FROM a prominent sheep station to a thriving cattle station, Minderoo station continues to drive diversity.
The Forrest family has a long association within Onslow and played a large role in influencing the development of the area and the history of Minderoo station.
Current owner Andrew Forrest said the transition into cattle didn’t come easy.
“Minderoo hasn’t always been in cattle,” he said.
“My father (Don) had to fight very hard to get my grandfather to accept cattle onto the place, as he was a completely sheep man.
“As soon as my granddad stepped away into retirement my dad immediately brought cattle onto the property.
“We have never looked back since and now Minderoo is a very proud property.”
Minderoo was in the Forrest family for 120 years.
But in 1998 the station was sold in disillusionment after years of drought.
In 2009 the 226,585 hectare station with 10,000 head of cattle was back in the fold, after being purchased by Mr Forrest.
Since then the station has undergone a major transformation, including the growth of the Minderoo Group, owned by the Forrests which has expanded from Minderoo station to include Nanutarra, Uaroo, Minilya and Brickhouse stations.
Minderoo general manager Ben Wratten told Farm Weekly he had seen a lot of change in the three years he had been managing the station, including growing their own hay.
The west Pilbara station, Minderoo. has one pivot covering 35ha, with another two installed and ready for its inaugural seeding program.
The original centre pivot was restored to working order and produces 120 tonnes of Rhodes grass hay every six weeks on average.
“It saves us paying the commercial rate for hay and the freight,” Mr Wratten said.
“We feed a lot of hay, because we are very particular on how we feed our cattle in the yards.”
Mr Wratten said the two new pivots were prepared and would be planted in coming weeks to provide Lucerne, Sorghum and Rhodes grass hay throughout the mustering season.
“Having three on the go, will give us 120t every two weeks, with a good rotation,” he said.
The Minderoo herd has also changed over the years, introducing Droughtmaster, Red Angus and Ultrablack bulls to build a composite herd for the domestic and international market.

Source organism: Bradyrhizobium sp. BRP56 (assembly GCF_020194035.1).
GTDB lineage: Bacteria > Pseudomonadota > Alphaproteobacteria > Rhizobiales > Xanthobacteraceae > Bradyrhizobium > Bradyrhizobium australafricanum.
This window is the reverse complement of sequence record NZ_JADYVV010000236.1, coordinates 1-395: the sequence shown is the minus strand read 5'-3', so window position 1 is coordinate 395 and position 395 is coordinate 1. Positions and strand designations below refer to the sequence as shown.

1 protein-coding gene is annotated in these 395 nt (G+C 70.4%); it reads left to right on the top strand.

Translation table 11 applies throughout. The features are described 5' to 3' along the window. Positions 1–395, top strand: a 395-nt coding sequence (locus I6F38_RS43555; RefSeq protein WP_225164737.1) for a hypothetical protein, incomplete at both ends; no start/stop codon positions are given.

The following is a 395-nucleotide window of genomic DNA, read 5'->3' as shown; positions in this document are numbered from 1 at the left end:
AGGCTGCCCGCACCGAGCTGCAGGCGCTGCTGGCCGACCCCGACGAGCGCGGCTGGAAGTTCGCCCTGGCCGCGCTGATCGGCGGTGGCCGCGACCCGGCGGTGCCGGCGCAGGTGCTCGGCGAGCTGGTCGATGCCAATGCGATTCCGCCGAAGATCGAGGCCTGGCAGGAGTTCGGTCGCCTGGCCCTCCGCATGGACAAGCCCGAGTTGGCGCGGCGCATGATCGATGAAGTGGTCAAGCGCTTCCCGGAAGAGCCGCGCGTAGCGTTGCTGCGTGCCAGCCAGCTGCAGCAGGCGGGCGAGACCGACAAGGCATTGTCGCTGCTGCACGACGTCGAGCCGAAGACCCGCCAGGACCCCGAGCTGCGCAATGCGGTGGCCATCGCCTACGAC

Mr Wratten said the Ultrablacks were durable and fertile cattle with a positive MSA performance.
He said the Ultrablack cattle were a new addition to the WA cattle industry and were driving fertility and feeding efficiency, which was flowing through the supply chain.
Minderoo introduced 170 Ultrablack bulls to join with its Minderoo red composite cows.
“We are expecting 5000-6000 Ultrablack calves this year,” he said.
“We also have 18 Wagyu bulls joined to our black heifers.”
Mr Wratten has a long history within the pastoral industry and experience with the commercial Wagyu breeding herd.
Previously working for the Australian Agricultural Company he managed the nation’s biggest Wagyu project, in the Northern Territory, which joined 15,000 cows to Wagyu bulls.
Mr Wratten said he has seen an increased interest in the breed, even at Minderoo.
“We have gone into Wagyu as well,” he said.
“We did an AI program here last year and then we bought some bulls from Irongate as mop-up bulls to cover the unsuccessful heifers.
“We will join about 900 to 1000 black heifers this year to the Wagyu.”
Mr Wratten said being able to measure and plan ahead was the way forward.
He said having a breeding program and a forward plan and factoring in seasonal changes would help with the long-term benefits of growing the herd and producing quality genetics.
“We have moved forward in terms of genetics already,” he said.
“We have a mob of 160 Minderoo red composite stud cows, which are our base nucleus herd.
“They are from a Droughtmaster base that have been artificially inseminated with a Red Angus X Senepol bull.
“The idea is to keep the bulls for the commercial red composite herd.
“They best fit the environment and we will use the progeny of them to cross with the Ultrablacks.”
Minderoo then plans to cross the black progeny with the Wagyu bulls.
Mr Wratten said making those decisions today would produce benefits in four years’ time.
“We have to perform,” he said.
“These cattle have to be naturally polled, red, with good conformation, feminine, good weight gain and high performance.
“If a female does not perform, she is out.
“She has to give us a weaner every year.”
Mr Wratten said this herd, under the management of Nicola and Andrew Forrest, had provided Minderoo with a durable and fertile animal with strong maternal instincts and a heavy yielding carcase that fits a broad range of markets.
He said having performance-based parameters and tractability would improve the herd in the long-term to improve its genetics and continue to implement new technology to grow the business.
“The business has had rapid growth in numbers and in the investment in property development in the last three years,” he said.
“It is an exciting time for WA and the State is just learning the full potential of what it can be as a beef producing State, in the pastoral region.”